It began being used as a forward base for fighter command when the Spitfires of 152 squadron started to make daily use of the airfield. It would also be used by 19, 91, 167, 602, 603, 610 and 611 (Spitfire) Sqns and 195 (Typhoon) Sqn over next three years, but none were to stay for very long. 610 Sqn - one of the most celebrated Auxiliary Squadrons - was involved in flying cover for Operation Jubilee, the Dieppe Raid, led by flying ace JE "Johnnie" Johnson. 195 Sqn flew offensive sweeps and armed reconnaissance missions across northern France. 

Fighter duties from Ludham were fairly regular and generally coastal and convoy patrols of little note, but the results of one sortie on 28 January 1943 by 167 Sqn, was particularly noteworthy. 167 Sqn Spitfires were scrambled to intercept and shoot down a German Ju 88 that was harassing shipping off the East coast, witnessed by HM The King and Queen Elizabeth, who happened to be visiting the station that afternoon.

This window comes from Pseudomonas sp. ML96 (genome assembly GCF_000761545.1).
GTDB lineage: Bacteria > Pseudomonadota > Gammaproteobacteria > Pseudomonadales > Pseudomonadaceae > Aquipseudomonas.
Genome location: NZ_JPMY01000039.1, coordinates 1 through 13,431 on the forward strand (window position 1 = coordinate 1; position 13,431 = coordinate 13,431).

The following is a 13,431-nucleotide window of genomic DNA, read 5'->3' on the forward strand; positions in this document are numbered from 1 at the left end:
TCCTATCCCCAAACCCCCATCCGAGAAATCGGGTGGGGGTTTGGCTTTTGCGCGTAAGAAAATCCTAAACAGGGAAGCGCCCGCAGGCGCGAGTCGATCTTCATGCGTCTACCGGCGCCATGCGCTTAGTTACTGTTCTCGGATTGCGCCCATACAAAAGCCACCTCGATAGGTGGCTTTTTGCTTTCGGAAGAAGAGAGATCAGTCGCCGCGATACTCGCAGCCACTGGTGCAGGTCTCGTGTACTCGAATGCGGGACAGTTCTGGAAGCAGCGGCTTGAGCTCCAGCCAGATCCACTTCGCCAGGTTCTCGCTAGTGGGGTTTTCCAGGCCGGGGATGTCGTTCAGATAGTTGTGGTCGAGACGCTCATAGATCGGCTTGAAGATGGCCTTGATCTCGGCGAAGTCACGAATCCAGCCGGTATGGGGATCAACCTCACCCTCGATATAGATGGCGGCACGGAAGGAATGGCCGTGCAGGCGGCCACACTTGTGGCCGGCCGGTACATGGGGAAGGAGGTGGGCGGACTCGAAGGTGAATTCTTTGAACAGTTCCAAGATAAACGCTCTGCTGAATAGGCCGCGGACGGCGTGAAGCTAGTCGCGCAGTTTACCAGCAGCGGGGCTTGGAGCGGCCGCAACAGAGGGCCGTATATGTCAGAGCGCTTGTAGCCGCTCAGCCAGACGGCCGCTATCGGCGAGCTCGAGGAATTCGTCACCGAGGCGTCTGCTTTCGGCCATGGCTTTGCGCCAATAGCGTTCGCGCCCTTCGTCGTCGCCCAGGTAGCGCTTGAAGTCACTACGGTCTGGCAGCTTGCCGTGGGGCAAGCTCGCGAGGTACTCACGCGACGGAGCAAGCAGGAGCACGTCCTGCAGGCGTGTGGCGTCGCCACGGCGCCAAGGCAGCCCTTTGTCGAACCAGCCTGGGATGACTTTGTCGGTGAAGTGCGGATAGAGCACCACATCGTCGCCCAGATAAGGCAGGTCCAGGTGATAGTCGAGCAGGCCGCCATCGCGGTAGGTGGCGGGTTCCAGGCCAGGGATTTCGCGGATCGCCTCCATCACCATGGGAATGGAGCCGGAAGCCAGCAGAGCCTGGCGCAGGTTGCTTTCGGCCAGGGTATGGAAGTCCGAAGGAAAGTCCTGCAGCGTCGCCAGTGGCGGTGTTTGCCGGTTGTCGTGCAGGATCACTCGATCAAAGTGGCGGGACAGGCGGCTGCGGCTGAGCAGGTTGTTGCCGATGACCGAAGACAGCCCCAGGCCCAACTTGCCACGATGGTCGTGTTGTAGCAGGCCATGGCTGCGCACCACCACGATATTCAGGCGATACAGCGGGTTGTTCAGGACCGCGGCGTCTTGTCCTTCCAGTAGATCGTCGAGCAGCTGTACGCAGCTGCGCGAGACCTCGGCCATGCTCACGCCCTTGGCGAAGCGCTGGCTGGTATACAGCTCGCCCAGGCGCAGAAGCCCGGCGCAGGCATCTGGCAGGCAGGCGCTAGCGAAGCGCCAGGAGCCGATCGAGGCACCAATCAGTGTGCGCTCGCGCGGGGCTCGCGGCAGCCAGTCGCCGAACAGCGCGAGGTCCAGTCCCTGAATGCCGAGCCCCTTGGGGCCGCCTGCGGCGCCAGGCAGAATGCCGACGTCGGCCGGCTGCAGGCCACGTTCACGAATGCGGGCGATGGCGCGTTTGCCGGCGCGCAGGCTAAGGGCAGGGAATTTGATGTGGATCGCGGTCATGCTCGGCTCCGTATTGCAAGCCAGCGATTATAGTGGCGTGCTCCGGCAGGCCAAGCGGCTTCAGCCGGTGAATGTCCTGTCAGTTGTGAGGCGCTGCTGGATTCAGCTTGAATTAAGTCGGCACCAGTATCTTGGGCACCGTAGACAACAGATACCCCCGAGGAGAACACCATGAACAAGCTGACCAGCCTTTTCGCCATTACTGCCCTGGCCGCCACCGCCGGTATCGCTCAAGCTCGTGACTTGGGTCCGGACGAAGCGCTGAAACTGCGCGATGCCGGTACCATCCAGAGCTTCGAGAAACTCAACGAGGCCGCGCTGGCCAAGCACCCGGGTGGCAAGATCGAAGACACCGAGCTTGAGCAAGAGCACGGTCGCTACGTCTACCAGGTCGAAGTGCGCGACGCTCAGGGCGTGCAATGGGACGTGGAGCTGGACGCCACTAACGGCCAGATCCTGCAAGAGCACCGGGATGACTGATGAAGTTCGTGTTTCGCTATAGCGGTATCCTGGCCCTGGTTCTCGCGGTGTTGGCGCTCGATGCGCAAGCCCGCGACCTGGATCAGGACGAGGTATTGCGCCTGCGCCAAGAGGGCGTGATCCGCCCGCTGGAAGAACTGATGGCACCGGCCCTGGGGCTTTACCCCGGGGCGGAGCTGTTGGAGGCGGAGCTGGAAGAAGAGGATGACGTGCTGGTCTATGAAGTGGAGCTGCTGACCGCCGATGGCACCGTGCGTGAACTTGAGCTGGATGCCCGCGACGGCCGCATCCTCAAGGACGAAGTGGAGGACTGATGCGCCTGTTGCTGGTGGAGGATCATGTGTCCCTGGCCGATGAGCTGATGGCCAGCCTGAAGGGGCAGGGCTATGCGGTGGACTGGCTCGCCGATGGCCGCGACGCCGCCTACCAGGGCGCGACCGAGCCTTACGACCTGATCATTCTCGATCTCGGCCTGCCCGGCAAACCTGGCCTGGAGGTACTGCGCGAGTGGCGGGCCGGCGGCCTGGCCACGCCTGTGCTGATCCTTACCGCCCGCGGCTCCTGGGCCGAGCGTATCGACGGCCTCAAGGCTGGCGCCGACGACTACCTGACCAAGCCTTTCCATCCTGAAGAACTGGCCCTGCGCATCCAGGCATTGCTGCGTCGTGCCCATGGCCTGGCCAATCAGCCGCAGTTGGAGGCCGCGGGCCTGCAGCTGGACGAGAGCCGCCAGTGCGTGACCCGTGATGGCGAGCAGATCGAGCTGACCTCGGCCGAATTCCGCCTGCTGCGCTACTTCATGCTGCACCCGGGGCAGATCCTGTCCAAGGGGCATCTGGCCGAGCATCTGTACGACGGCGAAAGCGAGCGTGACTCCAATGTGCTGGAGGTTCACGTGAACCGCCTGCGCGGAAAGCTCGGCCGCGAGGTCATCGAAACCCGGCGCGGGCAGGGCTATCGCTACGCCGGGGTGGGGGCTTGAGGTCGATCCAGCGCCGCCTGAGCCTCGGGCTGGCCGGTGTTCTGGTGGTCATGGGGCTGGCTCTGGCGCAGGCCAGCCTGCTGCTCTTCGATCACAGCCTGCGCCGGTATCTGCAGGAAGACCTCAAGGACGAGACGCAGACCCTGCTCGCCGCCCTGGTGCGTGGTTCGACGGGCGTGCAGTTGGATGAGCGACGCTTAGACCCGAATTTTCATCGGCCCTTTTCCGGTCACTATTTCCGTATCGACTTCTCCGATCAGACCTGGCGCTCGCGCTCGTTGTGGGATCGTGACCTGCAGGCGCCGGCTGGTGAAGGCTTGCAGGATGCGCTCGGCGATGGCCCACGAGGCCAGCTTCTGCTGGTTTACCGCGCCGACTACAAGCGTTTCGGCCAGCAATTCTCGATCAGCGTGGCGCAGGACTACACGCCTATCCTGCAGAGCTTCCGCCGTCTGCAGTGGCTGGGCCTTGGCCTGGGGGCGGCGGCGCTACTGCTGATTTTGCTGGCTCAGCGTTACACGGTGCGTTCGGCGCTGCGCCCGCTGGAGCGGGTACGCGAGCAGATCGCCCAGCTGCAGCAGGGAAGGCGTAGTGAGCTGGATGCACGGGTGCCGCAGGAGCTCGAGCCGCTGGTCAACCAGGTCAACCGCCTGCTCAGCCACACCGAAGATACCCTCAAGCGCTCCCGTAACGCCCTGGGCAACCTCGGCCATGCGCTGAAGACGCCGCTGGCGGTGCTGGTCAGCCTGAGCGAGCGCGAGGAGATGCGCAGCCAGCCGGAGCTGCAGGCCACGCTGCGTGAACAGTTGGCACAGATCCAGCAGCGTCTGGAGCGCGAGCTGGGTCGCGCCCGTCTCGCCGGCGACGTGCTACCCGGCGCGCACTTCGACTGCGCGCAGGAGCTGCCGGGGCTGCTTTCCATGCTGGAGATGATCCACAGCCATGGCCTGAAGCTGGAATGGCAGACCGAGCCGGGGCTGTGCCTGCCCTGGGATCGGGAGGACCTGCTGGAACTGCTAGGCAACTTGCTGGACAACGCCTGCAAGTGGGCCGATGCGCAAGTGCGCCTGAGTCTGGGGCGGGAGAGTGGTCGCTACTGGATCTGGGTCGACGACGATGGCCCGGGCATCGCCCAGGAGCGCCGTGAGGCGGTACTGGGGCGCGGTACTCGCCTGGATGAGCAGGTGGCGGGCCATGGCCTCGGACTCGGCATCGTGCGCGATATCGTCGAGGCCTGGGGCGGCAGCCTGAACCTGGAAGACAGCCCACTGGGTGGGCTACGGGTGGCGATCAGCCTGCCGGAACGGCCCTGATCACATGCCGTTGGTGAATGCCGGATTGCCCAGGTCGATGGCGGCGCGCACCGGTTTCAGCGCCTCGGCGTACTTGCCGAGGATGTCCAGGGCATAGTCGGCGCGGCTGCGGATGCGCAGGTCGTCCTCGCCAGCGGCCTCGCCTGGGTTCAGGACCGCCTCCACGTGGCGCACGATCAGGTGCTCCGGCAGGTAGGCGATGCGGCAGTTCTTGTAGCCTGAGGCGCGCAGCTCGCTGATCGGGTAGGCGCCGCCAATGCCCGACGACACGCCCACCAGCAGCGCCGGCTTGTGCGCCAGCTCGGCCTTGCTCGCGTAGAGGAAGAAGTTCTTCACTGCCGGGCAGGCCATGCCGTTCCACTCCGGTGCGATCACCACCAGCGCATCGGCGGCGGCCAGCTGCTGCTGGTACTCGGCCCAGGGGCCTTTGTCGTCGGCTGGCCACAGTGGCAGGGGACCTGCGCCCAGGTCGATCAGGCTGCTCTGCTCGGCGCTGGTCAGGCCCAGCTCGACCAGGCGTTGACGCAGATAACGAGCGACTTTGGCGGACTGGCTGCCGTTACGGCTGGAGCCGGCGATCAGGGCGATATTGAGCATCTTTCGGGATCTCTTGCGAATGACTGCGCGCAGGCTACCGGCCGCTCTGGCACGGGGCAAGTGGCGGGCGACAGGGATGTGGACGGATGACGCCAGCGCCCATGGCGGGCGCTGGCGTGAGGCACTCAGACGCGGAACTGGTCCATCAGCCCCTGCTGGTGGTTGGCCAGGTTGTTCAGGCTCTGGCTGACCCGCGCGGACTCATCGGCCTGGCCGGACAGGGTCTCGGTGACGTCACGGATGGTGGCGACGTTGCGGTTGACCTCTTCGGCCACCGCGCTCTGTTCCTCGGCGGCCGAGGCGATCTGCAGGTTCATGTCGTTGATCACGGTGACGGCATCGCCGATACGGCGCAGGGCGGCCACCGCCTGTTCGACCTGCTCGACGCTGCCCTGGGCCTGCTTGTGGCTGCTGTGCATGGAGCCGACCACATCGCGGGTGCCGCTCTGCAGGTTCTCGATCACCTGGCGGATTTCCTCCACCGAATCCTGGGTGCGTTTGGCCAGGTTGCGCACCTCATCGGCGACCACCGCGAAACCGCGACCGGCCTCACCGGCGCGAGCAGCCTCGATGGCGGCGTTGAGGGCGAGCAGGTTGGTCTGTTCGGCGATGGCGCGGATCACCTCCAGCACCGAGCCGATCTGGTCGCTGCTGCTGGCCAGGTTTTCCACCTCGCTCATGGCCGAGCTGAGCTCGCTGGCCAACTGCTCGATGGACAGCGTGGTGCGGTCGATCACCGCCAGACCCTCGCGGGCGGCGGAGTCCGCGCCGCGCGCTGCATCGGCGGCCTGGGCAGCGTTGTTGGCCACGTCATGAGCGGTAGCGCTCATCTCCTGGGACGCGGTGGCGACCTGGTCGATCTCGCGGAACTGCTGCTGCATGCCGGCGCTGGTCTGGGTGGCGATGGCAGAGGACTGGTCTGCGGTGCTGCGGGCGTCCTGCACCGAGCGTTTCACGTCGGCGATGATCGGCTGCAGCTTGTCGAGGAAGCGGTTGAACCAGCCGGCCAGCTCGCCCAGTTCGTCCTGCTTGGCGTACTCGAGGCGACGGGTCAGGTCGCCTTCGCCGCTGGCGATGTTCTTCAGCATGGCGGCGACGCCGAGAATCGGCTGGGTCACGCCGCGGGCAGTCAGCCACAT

The station was closed to flying operations in July 1943 and work commenced to build three concrete runways, taxi tracks and aircraft hard standings. This work was done to prepare the station for its next intended occupants, the U.S. Eighth Air Force. Although allocated to the USAF as Station 177 in August 1943, no American units were based there. 
The upgrade work took a year, after which time the station remained empty of all but its maintenance complement. Although not an operational station in its own right, Ludham was kept open by a skeleton duty crew to provide emergency recovery facilities for American bombers returning from raids on the continent. RAF Ludham was the first friendly airfield on the flight home to Norfolk. In total 8 B-17s, 1 B-24, 1 P-47 and 1 P-38 aircraft did have to either crash or make emergency landings at Ludham or in the surrounding area.